Drug Truth Network Medical marijuana bill passes Oregon house, now goes to governor The Oregon House on Saturday passed a bill legalizing medical marijuana retail establishments, moving what has been a booming but legally hazy industry squarely into the mainstream and handing medical marijuana advocates a major victory. House Bill 3460, now headed to Gov. John Kitzhaber’s desk, creates a registry of businesses that sell the medical marijuana. Patients have long sought retail access to cannabis, arguing the state’s rules — grow your own marijuana or have someone do it for you — are unrealistic. Legislative approval comes a year after an investigation by The Oregonian showed that scant state regulation of medical marijuana allowed widespread diversion to the black market. The vote means Oregon joins a dozen other states that allow medical marijuana dispensaries or retail outlets. Oregon voters have twice defeated ballot initiatives creating a regulated dispensary system, but that hasn’t deterred the state’s medical marijuana industry. A: Not yet. A: Yes. A: No. A: Yes.
Legalizing Marijuana Topic at Politics Daily: Politics News, Elections Coverage, Political Analysis and Opinion Download the Politics Daily ToolbarOur new toolbar integrates the latest news and analysis into your Web browser and installs in seconds. Download it now! AOL News has a new home! The Huffington Post. Click here to visit the new home of Politics Daily! Hot on HuffPost: See More Stories Legalizing Marijuana Just In Obama Talks Jobs, the Deficit, Drugs and More in YouTube Interview -Alex Wagner The president fielded a range of questions from across the country. Add Comment CPAC Chair David Keene Responds to Social Conservatives -Matt Lewis The head of the Conservative Political Action Conference (CPAC) responds to social conservatives who are boycotting the gathering. Add Comment WikiLeaks' DEA Exposé: 'Mission Creep' and the War on Drugs The latest release of WikiLeaks cables shows the U.S. war on drugs is taking place in 63 countries. Add Comment Pat Robertson: Decriminalize Marijuana (Yes, THAT Pat Robertson) -David Gibson The founder of the Christian Coalition finds his libertarian side. Add Comment
raising awareness of the consequences of prohibition Special to Drug War Chronicle by Houston-based investigative journalist Clarence Walker, firstname.lastname@example.org. Part 9 of his continuing series on Prosecutorial Misconduct and Police Corruption in Drug Cases Across America. Camden, New Jersey. A Day in the Life in Camden August 2, 2008 was a typical summer day in Camden, New Jersey, a gritty, impoverished, mostly black community across the Delaware River from Philadelphia. But as he arrived at his friend's house, Barnes encountered heavily-armed Camden police officers rushing into the house with guns drawn shouting "Police! It didn't work out that way. [Editor's Note: All quotes from Camden residents come from The Philadelphia Inquirer unless otherwise specified.] Another Camden cop, Officer Antonio Figueroa, led Barnes out of the house and threw him into a van, then left. "I don't know if there's drugs in that house. "I don't know nothing about drugs in the house," Barnes responded, pleading to be let go. But Barnes was innocent.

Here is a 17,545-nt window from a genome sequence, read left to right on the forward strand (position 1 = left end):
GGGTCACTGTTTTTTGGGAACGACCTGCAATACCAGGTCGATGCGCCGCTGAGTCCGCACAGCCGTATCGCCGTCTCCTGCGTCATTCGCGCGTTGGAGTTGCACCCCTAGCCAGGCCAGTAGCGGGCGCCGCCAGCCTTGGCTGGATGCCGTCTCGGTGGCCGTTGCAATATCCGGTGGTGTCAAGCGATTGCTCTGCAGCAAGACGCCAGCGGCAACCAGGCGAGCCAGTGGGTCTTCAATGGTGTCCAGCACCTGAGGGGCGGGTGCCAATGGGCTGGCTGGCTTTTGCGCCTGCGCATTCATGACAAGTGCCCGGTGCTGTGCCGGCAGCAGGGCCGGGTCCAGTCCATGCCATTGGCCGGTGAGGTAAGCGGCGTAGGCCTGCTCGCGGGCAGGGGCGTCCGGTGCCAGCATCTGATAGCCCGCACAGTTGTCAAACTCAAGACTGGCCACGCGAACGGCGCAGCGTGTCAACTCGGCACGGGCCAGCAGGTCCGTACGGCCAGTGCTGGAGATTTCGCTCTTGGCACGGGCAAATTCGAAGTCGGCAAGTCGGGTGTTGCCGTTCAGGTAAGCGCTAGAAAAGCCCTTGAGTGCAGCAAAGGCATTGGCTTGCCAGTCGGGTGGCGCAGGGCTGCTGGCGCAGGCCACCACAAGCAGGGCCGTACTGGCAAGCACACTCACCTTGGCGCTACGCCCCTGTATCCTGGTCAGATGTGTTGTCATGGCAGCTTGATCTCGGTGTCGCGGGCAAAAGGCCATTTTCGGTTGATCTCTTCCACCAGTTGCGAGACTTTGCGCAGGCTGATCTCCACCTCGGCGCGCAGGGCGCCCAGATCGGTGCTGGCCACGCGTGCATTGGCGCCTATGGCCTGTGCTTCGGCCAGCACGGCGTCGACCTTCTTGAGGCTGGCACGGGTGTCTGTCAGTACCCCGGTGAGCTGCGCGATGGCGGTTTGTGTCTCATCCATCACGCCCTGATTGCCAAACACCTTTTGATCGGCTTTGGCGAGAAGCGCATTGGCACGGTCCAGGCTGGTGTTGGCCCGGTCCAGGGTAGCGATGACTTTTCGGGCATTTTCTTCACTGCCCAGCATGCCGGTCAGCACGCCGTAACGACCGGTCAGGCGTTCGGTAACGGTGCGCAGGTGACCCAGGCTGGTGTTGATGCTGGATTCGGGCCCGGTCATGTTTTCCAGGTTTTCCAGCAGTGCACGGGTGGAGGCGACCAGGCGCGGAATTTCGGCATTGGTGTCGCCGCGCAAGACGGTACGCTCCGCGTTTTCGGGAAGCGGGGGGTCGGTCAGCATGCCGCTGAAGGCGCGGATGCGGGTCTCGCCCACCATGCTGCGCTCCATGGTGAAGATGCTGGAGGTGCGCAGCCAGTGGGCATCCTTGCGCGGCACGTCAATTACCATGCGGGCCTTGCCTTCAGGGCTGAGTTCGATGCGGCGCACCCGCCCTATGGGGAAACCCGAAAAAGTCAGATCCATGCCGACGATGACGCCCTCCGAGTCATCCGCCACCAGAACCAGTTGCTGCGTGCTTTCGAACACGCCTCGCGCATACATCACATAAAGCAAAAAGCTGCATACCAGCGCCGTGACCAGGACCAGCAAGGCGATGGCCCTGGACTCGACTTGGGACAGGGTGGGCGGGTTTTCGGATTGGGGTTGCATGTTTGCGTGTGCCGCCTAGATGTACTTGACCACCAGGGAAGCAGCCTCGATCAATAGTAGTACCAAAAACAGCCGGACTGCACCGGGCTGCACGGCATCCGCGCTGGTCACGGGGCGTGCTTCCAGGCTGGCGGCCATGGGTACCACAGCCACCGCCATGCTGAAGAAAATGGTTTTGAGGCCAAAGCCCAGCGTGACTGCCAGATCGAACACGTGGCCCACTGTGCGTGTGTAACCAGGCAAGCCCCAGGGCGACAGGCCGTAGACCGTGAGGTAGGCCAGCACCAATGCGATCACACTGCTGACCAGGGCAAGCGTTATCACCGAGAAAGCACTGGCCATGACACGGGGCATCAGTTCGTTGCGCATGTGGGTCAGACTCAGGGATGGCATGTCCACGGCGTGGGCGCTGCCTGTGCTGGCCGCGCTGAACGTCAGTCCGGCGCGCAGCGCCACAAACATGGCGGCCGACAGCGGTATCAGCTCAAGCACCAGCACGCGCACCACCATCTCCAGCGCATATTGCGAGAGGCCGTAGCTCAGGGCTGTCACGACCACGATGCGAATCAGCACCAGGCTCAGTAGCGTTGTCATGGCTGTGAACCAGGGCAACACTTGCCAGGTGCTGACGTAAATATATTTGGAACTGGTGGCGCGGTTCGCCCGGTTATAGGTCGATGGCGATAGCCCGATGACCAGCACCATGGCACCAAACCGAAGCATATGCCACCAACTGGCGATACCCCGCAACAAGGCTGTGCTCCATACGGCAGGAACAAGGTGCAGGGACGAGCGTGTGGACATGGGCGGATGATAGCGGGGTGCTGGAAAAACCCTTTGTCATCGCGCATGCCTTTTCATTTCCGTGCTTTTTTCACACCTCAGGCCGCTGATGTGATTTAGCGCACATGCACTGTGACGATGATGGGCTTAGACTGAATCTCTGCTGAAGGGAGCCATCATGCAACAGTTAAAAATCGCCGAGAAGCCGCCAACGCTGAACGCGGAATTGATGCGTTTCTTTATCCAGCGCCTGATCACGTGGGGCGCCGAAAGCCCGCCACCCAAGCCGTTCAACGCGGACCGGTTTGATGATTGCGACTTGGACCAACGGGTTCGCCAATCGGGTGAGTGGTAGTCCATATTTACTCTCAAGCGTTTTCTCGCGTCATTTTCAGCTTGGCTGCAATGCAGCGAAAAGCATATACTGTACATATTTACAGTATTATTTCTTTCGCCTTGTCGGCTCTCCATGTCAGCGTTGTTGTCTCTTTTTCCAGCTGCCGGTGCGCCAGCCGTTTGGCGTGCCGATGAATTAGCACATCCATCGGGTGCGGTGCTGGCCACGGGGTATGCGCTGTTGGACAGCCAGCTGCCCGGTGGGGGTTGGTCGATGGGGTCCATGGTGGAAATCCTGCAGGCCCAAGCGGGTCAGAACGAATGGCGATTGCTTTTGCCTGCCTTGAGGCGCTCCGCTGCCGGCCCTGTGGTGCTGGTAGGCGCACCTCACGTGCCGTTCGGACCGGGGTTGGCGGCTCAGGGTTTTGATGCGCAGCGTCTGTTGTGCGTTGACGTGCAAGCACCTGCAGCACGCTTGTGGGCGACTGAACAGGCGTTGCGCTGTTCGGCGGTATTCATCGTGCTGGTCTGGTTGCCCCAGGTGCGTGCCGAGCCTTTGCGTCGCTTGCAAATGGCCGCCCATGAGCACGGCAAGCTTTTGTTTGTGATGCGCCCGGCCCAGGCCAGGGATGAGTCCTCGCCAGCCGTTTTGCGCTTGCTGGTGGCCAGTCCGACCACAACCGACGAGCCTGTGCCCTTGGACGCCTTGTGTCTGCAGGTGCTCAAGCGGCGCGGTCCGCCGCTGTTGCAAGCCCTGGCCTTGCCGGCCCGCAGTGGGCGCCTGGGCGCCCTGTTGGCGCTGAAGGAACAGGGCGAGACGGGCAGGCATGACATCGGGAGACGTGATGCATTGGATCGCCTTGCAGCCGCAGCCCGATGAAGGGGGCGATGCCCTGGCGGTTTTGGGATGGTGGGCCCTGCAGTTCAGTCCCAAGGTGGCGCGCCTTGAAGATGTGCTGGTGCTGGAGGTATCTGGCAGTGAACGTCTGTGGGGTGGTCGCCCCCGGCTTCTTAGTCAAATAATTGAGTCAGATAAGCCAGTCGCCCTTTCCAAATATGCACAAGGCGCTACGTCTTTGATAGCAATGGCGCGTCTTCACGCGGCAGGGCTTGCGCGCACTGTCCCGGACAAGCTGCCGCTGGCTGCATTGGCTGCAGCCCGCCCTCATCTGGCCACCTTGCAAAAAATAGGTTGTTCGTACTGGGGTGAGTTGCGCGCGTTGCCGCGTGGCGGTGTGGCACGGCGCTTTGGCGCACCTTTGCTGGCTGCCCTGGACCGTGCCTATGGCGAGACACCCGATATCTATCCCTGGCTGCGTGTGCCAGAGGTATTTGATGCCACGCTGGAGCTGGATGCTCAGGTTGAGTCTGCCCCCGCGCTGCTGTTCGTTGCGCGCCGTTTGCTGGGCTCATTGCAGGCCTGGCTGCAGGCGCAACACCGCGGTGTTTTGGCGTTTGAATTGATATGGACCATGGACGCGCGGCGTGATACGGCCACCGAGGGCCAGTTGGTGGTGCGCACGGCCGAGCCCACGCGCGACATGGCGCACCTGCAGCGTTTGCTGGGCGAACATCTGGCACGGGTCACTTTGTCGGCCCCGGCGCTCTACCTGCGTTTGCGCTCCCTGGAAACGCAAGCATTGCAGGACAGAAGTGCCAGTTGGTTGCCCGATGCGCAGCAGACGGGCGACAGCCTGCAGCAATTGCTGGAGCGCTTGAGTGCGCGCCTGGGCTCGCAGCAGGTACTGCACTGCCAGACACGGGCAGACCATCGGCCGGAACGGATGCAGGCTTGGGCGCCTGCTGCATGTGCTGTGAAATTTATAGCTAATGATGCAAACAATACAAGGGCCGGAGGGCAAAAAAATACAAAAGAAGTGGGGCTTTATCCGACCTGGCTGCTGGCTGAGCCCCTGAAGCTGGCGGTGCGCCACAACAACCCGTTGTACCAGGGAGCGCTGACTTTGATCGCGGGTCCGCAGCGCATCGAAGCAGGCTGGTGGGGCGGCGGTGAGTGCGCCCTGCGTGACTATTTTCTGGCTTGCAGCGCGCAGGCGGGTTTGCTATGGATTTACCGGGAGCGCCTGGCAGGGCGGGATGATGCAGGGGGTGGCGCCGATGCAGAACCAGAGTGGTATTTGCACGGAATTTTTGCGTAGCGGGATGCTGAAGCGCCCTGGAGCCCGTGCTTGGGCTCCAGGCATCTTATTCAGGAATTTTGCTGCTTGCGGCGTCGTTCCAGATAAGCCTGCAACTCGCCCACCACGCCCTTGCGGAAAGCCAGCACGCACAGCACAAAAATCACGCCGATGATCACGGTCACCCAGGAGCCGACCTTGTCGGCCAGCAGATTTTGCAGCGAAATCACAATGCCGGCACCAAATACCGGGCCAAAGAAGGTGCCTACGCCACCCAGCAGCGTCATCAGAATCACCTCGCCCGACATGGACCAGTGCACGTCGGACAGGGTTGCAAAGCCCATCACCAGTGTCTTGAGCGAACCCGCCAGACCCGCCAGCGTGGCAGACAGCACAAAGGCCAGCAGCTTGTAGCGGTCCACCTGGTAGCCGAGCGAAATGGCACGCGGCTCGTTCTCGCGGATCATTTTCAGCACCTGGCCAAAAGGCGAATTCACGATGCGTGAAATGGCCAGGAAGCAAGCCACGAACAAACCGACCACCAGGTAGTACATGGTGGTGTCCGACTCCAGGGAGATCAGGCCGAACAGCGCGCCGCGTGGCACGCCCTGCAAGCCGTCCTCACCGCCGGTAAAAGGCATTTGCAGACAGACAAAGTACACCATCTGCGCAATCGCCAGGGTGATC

Feds raid medical marijuana dispensaries in Washington state — where possession is legal Feds raid medical marijuana dispensaries in Washington state — where possession is legal Federal agents raided several medical marijuana dispensaries Wednesday in Washington — a state which just decriminalized the drug last year. The U.S. Drug Enforcement Administration's Seattle office confirmed in a brief statement that "several search warrants were executed today involving marijuana storefronts" in the Puget Sound region around Seattle. It gave no further details, and the number of raids remained unclear Wednesday evening. One of the dispensaries was the Bayside Collective in Olympia, the state capital, where seven government vehicles converged Wednesday morning. Agents with guns drawn seized business records and about $2,500 worth of marijuana intended for cancer patients, Casey Lee, who works at the clinic, told NBC station KING of Seattle. "It's humiliating," Lee said. Washington was one of the first states to legalize possession of up to an ounce of marijuana last year.